I have never been a fan of surveys, particularly as measures of Jewish life. Questionnaires may have their place in identifying trends, but for plumbing the deeper meanings of Jewish identity and experience, discussion remains the only true gauge. And so a month ago, employing new fashioned technology for old fashioned conversation, I began to convene small groups of congregants for a series of Zoom chats I called “Jewish Life After Covid.”
As an early participant soberly noted, the title may seem premature: in no way are we “after Covid.” The next few months are bound to be painful ones of further sickness, loss and isolation. Indeed each gathering of eight to 12 members reminded all of us what we have been missing: the casual though meaningful rubbing of elbows after Shabbat services, or in the temple hallways on busy Sunday mornings – precious moments of physical presence, which however brief, connected us to a community larger than ourselves.
But as I explained to this temple member, I selected “Jewish Life After Covid” deliberately. Thanks to the emergence of multiple vaccines, we know we will get beyond the virus. And by looking ahead with hope, we lift our spirits today and better prepare for tomorrow. While we may want to forget most of this past year, much of what we experienced and learned can actually strengthen our Jewish future, and specifically the synagogue’s role in shaping it.
How to frame these conversations, though, remained a puzzle. Ultimately I decided not to ask participants what “Jewish Life After Covid” should look like. (I feared they would respond, “Rabbi, we thought that’s what you were going to tell us!”) Rather I posed a more personal question: “How have these last 10 months shaped your Jewish identity and experience?” After all, synagogue life is only impactful if it addresses individual needs and yearnings. So that’s what I asked about, believing what I heard could broaden our institutional vision.
And what I heard was rich and varied and often surprising. And as the conversations multiplied, common themes emerged:
A love of Judaism. Many participants spoke of having rediscovered through online Jewish ritual and learning an appreciation for the beauty of the tradition they had known was there, but had neglected to tap. They read more Jewish books, and with the “time to think” once rare in their lives, explored through the lens of Jewish literature and tradition the prioritization of values and the meaning of faith. Many spoke of how study and worship offered perspective and hope during a year of political unrest and new awakening to systemic injustice. A few congregants struggling with illness, loss and loneliness poignantly described the ability to hear and discuss matters of the spirit as nothing short of “lifesaving.”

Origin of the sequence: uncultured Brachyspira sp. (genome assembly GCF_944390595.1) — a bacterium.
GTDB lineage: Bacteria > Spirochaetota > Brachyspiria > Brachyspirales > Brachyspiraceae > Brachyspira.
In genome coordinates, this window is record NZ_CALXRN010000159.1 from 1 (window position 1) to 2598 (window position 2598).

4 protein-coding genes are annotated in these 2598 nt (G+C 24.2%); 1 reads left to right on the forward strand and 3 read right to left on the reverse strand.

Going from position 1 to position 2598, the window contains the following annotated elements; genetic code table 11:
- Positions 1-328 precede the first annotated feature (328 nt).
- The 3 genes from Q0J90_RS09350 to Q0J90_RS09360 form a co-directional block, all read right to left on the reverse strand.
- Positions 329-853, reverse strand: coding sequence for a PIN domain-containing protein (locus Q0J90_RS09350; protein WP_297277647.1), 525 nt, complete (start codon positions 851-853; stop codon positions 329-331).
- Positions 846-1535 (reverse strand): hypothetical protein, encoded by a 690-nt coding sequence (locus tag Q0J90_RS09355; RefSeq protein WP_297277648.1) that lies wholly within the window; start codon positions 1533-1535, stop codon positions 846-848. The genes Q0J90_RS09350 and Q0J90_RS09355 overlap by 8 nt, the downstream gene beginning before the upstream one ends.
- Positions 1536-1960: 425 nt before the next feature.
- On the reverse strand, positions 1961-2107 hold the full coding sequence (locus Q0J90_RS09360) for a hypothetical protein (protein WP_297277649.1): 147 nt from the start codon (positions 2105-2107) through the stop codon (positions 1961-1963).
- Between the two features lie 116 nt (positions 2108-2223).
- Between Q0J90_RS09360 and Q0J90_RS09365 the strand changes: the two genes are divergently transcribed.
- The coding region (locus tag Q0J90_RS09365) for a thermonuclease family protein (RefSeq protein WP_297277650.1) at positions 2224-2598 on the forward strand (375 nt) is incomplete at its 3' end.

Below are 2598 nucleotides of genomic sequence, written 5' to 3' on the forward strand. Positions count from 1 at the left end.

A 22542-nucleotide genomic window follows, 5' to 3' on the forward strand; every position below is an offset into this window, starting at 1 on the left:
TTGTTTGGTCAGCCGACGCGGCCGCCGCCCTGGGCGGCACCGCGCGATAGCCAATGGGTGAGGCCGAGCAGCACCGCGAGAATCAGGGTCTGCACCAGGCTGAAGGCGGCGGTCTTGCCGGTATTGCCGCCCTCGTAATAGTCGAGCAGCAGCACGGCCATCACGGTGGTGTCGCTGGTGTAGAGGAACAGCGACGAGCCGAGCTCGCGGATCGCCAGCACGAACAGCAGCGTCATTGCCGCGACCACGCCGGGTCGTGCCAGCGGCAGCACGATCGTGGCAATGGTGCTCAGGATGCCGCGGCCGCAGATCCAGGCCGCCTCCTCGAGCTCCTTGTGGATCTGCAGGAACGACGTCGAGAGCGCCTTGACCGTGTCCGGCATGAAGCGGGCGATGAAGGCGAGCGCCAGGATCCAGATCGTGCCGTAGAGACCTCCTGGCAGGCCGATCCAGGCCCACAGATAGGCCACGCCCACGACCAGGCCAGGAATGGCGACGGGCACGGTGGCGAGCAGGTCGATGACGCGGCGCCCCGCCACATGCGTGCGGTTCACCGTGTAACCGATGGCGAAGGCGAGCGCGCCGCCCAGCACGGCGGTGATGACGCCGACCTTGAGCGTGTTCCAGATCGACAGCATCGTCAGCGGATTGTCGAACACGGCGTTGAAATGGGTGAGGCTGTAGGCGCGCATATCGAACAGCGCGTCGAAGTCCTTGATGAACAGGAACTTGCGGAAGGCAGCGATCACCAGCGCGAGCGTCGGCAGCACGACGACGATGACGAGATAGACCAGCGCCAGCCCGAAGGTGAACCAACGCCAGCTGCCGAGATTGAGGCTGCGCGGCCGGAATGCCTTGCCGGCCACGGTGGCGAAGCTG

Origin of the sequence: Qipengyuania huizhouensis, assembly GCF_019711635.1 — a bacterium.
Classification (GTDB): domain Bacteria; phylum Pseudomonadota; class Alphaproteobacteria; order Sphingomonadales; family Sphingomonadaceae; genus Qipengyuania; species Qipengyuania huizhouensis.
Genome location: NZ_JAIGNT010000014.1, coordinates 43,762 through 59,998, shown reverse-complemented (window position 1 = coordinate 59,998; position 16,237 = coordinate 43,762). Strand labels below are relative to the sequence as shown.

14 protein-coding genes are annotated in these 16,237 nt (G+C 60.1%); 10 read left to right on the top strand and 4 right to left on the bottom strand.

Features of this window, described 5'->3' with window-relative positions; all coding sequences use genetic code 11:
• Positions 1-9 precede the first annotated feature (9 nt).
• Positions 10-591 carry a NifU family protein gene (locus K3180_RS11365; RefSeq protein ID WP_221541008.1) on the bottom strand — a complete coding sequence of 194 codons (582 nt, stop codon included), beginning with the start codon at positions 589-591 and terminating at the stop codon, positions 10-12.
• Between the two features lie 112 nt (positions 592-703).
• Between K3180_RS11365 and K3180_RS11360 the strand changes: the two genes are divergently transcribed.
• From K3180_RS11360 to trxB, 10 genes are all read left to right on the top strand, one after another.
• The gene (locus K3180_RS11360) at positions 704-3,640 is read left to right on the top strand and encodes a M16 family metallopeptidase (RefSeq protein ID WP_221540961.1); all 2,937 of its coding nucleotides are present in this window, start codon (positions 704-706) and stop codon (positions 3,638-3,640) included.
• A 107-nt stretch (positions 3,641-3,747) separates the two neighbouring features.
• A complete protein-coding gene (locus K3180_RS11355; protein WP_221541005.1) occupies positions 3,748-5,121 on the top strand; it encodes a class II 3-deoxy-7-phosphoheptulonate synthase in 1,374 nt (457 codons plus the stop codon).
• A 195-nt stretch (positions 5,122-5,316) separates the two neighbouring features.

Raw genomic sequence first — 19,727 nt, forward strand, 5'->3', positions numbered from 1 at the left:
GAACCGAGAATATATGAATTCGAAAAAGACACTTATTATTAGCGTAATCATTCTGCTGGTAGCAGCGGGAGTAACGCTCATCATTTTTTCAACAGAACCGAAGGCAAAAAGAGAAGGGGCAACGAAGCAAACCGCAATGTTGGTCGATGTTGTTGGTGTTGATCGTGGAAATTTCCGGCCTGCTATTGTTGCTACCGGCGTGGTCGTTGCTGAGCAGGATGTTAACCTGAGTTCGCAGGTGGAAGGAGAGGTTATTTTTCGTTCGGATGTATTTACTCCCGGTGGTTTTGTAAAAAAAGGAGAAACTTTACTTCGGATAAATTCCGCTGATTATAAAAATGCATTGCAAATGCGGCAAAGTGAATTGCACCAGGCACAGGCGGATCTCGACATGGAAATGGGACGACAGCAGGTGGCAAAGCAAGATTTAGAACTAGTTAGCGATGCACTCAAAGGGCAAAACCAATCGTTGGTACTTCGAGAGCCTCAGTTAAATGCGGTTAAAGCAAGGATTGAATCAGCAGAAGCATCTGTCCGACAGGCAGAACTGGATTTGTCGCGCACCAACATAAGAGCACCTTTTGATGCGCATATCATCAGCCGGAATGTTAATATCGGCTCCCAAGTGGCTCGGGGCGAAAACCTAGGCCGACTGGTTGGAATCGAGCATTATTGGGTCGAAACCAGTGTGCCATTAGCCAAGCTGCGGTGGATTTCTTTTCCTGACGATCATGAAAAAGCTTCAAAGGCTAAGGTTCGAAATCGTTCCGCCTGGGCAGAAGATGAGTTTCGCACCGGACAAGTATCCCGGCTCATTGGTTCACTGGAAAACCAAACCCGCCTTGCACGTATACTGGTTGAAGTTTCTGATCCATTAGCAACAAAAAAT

A need for Shabbat. For those who go off to work Monday through Friday, the weekend offers a break in routine. But when our homes become our offices as for many of us they have, and the boundaries between work time and private time disintegrate and each day seems just like the day before, the chance to mark the end of one week and the beginning of the next takes on added significance. Shabbat offers that. And many I spoke with became more deliberate about observing it, if not by tuning in to services (which most reported doing more than before the pandemic) then by lighting candles on Friday nights and inviting family to join them over Zoom. Some became closer with their families as a result.
Convenience matters. Though their impact may perhaps be diminished, ritual, educational, social and cultural offerings are all easier to access online than in-person. Even those who live nearest the synagogue found tuning in from home required less effort than getting “dressed up” to go to shul. And because online offerings can be viewed after the fact (“late-streaming” as opposed to “live-streaming”), many participants were grateful to be able to catch what they otherwise would have missed. So not only were more people tuning in, but those who already described themselves as “regulars” were tuning in more often.
A lower threshold to entry brings more people through the door. Some Jews are nervous to enter synagogues. Some fear not being welcomed; others, being “assaulted” with attention by well-meaning congregants. Many newcomers seek to step into unfamiliar waters one foot at a time. (These are often the folks who come into our sanctuaries and sit in the back row.) And when Covid allowed them to tune in online and maybe not even turn on their cameras, some gave worship and learning the try they might not have before. Make no mistake: We should always strive to bring people on the periphery closer to the center of communal life. But for some, online programming with lower expectations of involved participation offered a comfortable, non-threatening way to taste what synagogues are all about.
Synagogues are not “local shuls” anymore. Technology works both ways. Not only does the internet make it easier for people to tune in, it makes it easier for us to reach out. If temples once considered themselves to be institutions of their local communities, we now know that any synagogue can reach any Jew anywhere. The other side of this coin? Institutions are now “competing” with one another for those Jews. Each must up its game, not by outdoing its neighbor, but by identifying what makes it unique and special to itself, and then “leaning in” to those qualities.